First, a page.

Sunday, April 28, 2013

An unusual motif

Dambal is one of those places India abounds in, a generic village, so to speak: hot, dusty, with a row of tiny tea shops where men in turbans sit around a table drinking chai. It also happens to have a 1000-year-old temple, a 900-year-old temple, a beautiful kalyani, remains of temples and basadis, and a ruined fort. Like I said, a typical Indian village!

Most people who find their way to Dambal, about 15 km southeast of Lakkundi, come for the Doddabasappa temple - a magnificent temple, truly one-of-its-kind, built about 1124 AD. Constructed when the Chalukyas were reigning, some people think it is a precursor of sorts to the flamboyance of the Hoysalas who started building their dazzling temples in Belur and Halebid at about the same time, but completed them much later. Like the Hoysala temples, the Doddabasappa temple is also constructed with grey-green chloritic schist. This is a slightly softer stone than granite which  most other Chalukyan temples use. Historians wax eloquent about its unique stellate plan. And yet, when you see the temple, it looks circular, not star-shaped. That is because the architects dreamed up the temple plan by taking a  square and rotating it eight times to get a 32-pointed star, which at first glance, looks circular. Ingenious!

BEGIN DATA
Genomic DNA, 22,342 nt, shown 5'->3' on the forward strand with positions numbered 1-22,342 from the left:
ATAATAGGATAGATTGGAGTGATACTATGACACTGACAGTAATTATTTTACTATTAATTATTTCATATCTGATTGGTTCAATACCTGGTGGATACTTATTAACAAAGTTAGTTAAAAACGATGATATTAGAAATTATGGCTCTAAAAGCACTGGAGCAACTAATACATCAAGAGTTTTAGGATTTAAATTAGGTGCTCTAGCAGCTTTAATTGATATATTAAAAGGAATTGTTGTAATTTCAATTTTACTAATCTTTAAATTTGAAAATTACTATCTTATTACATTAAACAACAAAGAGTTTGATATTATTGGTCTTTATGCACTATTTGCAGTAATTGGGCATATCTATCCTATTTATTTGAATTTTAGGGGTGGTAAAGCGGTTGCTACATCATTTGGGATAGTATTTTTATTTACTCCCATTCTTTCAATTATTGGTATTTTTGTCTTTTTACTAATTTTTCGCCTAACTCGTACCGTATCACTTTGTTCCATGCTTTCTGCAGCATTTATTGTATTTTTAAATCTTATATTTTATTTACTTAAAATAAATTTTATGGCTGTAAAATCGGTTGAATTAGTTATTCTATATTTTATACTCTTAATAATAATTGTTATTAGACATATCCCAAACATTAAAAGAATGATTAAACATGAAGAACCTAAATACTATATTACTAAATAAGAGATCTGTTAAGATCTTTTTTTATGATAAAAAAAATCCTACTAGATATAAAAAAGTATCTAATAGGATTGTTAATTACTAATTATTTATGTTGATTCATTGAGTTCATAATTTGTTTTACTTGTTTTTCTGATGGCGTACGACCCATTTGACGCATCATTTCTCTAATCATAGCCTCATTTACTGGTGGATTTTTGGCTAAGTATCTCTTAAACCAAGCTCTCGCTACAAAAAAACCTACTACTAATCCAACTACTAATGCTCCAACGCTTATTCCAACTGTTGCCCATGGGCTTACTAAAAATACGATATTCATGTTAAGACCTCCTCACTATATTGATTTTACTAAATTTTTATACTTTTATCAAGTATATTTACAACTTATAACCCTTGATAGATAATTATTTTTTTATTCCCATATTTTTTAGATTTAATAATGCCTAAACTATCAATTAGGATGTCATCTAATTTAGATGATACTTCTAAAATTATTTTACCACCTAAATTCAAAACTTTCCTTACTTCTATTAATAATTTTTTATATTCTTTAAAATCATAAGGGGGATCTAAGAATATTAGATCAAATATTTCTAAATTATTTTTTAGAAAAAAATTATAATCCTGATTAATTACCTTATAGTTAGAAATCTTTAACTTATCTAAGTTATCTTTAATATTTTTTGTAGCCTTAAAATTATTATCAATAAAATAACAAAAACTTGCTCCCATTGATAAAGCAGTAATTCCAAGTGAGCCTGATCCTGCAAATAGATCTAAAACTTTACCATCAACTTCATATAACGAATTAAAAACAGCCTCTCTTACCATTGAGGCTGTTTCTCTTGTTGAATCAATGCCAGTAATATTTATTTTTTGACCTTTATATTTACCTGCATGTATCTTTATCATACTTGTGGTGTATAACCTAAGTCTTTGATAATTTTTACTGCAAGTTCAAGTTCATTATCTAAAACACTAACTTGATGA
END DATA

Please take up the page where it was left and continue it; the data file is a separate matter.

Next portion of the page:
Like the Hoysala temples, this one too is decorated on its outer walls, but not quite as profusely. And whereas the Belur & Halebid temples abound in images of sinuous gods and goddesses, here the recurring motifs are architectural elements from the temples in miniature! One very common motif is a single pillar topped with a little gopura-like structure. Very cute, methinks!

There is another temple across the street, also a Chalukyan-period construction. It is quite plain, especially when compared to the Doddabasappa temple, but still worth a look. There is also quite a pretty kalyani (stepped well) not far from the two temples. When we went, it was still being renovated. We walked through some fields to get to it and came upon it quite suddenly, without much warning. Stones were falling off its sides and the water was green with algae, but the setting sun turned the stone a beautiful golden brown. I loved the isolation and the pastoral setting.

But what about the fort and the remains of numerous basadis that Dambal is supposed to have had? I shall just have to go back and look for them. 

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